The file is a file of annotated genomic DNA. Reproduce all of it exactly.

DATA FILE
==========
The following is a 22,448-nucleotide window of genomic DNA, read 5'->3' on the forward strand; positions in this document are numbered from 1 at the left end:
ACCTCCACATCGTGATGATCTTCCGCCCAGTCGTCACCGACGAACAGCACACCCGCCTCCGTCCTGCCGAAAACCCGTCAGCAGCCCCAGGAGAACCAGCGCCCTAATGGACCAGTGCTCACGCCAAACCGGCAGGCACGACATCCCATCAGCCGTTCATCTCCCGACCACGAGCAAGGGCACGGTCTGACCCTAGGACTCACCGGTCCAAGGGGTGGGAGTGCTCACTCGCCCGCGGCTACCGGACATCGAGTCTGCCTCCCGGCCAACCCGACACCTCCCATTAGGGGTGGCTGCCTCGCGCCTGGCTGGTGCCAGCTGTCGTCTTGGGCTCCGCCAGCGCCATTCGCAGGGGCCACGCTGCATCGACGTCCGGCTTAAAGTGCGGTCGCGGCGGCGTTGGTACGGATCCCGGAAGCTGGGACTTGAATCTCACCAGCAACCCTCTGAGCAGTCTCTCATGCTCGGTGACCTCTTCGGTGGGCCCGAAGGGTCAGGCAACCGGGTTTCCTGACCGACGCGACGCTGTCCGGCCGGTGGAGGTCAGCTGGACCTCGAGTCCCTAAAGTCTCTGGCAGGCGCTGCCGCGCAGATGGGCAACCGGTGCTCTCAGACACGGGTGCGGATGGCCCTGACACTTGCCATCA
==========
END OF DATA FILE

The following is a 22,448-nucleotide window of genomic DNA, read 5'->3' on the forward strand; positions in this document are numbered from 1 at the left end:
ACCTCCACATCGTGATGATCTTCCGCCCAGTCGTCACCGACGAACAGCACACCCGCCTCCGTCCTGCCGAAAACCCGTCAGCAGCCCCAGGAGAACCAGCGCCCTAATGGACCAGTGCTCACGCCAAACCGGCAGGCACGACATCCCATCAGCCGTTCATCTCCCGACCACGAGCAAGGGCACGGTCTGACCCTAGGACTCACCGGTCCAAGGGGTGGGAGTGCTCACTCGCCCGCGGCTACCGGACATCGAGTCTGCCTCCCGGCCAACCCGACACCTCCCATTAGGGGTGGCTGCCTCGCGCCTGGCTGGTGCCAGCTGTCGTCTTGGGCTCCGCCAGCGCCATTCGCAGGGGCCACGCTGCATCGACGTCCGGCTTAAAGTGCGGTCGCGGCGGCGTTGGTACGGATCCCGGAAGCTGGGACTTGAATCTCACCAGCAACCCTCTGAGCAGTCTCTCATGCTCGGTGACCTCTTCGGTGGGCCCGAAGGGTCAGGCAACCGGGTTTCCTGACCGACGCGACGCTGTCCGGCCGGTGGAGGTCAGCTGGACCTCGAGTCCCTAAAGTCTCTGGCAGGCGCTGCCGCGCAGATGGGCAACCGGTGCTCTCAGACACGGGTGCGGATGGCCCTGACACTTGCCATCA